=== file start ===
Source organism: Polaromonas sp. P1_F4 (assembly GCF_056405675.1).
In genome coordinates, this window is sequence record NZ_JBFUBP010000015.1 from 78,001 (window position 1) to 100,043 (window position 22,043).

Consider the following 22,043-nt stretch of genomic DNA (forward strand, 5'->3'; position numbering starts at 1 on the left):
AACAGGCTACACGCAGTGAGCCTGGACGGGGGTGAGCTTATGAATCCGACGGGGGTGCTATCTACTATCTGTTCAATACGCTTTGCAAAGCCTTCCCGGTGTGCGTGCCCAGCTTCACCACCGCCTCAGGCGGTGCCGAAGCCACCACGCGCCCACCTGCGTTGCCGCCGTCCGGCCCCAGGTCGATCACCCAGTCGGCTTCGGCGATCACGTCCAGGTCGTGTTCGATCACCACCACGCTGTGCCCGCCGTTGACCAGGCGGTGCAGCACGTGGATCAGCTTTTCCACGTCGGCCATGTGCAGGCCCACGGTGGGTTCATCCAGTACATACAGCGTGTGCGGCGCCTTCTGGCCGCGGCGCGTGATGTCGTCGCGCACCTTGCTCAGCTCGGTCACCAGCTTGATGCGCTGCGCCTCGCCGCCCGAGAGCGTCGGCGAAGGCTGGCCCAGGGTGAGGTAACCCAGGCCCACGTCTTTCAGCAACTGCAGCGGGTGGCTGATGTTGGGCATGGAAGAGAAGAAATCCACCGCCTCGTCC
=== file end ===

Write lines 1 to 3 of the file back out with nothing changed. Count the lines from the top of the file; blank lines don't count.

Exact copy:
Source organism: Polaromonas sp. P1_F4 (assembly GCF_056405675.1).
In genome coordinates, this window is sequence record NZ_JBFUBP010000015.1 from 78,001 (window position 1) to 100,043 (window position 22,043).

Consider the following 22,043-nt stretch of genomic DNA (forward strand, 5'->3'; position numbering starts at 1 on the left):